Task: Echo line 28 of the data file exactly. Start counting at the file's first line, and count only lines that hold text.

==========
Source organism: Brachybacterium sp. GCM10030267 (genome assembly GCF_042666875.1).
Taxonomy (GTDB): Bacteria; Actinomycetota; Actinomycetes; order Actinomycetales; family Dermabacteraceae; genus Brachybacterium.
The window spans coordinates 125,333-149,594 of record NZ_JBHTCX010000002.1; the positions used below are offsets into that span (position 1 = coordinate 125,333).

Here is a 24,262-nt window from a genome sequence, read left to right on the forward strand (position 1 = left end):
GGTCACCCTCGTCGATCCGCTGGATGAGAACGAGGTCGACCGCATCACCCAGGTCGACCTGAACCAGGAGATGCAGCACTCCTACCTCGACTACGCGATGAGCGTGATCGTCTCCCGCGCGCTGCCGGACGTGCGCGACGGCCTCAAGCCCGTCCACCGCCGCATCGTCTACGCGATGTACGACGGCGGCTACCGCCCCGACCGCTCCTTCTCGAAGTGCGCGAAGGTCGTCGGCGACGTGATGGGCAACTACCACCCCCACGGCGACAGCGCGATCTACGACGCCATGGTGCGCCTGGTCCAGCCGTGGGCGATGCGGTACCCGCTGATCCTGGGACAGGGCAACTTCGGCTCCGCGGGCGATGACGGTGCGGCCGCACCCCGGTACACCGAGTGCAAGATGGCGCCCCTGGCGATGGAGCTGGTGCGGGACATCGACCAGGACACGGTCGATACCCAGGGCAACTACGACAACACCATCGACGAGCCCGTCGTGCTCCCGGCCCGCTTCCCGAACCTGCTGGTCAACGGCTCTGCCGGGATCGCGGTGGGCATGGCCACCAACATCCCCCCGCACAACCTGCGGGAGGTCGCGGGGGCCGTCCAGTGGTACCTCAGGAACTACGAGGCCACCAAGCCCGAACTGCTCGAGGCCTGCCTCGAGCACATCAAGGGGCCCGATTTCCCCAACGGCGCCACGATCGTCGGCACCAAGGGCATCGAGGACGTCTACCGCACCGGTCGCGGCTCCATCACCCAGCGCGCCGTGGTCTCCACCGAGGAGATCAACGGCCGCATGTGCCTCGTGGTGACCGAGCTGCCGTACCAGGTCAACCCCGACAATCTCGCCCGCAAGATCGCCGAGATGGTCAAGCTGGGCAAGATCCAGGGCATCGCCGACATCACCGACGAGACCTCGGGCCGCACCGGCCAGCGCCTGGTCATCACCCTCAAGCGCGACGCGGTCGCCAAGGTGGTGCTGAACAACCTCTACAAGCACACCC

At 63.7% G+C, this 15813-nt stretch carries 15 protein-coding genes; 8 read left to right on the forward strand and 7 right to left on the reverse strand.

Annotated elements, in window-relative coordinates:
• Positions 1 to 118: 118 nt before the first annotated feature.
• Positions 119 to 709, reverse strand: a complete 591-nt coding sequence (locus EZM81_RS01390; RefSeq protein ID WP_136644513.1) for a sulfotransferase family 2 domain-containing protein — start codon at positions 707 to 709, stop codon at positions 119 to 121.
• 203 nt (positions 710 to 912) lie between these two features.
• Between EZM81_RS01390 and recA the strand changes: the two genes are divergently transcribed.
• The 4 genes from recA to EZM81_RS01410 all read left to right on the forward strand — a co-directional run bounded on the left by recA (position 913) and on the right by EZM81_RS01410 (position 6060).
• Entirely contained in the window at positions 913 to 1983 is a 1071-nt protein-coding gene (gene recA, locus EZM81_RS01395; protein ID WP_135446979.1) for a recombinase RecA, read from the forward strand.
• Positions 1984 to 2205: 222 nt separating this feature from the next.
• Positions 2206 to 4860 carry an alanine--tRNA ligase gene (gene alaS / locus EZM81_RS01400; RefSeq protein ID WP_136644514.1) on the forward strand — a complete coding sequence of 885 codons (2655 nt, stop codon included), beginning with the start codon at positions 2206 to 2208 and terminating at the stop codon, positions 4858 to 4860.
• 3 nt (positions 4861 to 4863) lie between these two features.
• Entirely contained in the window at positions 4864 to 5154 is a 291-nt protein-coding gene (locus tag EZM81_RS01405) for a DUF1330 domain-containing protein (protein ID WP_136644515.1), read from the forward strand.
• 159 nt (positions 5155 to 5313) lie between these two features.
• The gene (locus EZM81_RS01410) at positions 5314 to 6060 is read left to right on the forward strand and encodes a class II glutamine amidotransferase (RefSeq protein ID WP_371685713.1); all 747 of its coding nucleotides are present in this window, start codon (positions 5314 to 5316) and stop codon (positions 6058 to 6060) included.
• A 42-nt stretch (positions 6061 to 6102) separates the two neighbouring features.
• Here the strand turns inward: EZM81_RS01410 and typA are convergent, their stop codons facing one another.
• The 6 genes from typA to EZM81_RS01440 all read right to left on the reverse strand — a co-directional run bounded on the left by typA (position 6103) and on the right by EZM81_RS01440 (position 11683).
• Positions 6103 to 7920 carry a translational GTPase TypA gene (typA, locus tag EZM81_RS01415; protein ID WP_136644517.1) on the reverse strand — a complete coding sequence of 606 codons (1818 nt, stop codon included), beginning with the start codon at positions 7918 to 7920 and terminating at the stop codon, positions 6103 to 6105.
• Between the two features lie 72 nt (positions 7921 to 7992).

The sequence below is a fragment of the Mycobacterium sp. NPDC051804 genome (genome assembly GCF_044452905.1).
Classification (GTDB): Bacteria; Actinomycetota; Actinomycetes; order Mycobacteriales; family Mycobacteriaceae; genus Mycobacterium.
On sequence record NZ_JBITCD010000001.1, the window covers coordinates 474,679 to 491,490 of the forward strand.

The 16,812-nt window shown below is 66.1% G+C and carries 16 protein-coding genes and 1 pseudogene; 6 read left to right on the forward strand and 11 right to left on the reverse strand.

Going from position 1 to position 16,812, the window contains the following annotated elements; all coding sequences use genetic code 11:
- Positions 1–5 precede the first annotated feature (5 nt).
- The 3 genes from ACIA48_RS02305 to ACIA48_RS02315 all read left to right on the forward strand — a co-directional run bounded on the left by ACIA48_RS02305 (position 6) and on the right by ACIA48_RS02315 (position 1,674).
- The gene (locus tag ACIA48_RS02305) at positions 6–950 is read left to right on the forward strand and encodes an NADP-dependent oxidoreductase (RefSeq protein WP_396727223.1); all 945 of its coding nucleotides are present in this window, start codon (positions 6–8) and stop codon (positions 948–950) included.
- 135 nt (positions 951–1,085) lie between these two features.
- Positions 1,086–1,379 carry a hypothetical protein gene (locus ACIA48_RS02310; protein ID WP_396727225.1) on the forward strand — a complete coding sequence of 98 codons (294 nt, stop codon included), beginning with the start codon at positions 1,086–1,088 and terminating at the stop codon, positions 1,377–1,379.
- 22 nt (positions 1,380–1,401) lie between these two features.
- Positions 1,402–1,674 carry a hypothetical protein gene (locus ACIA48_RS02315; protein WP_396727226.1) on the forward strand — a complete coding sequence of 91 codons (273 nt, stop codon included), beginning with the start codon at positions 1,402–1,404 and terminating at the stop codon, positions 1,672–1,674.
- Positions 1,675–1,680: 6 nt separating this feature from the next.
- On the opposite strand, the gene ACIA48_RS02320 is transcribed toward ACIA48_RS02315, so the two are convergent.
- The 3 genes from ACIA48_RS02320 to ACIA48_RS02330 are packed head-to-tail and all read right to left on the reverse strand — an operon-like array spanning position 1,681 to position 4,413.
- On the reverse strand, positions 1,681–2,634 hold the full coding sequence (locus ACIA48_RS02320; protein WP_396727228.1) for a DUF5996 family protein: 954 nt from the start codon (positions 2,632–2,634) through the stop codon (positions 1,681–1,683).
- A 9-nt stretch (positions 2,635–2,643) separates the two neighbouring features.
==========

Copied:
The 16,812-nt window shown below is 66.1% G+C and carries 16 protein-coding genes and 1 pseudogene; 6 read left to right on the forward strand and 11 right to left on the reverse strand.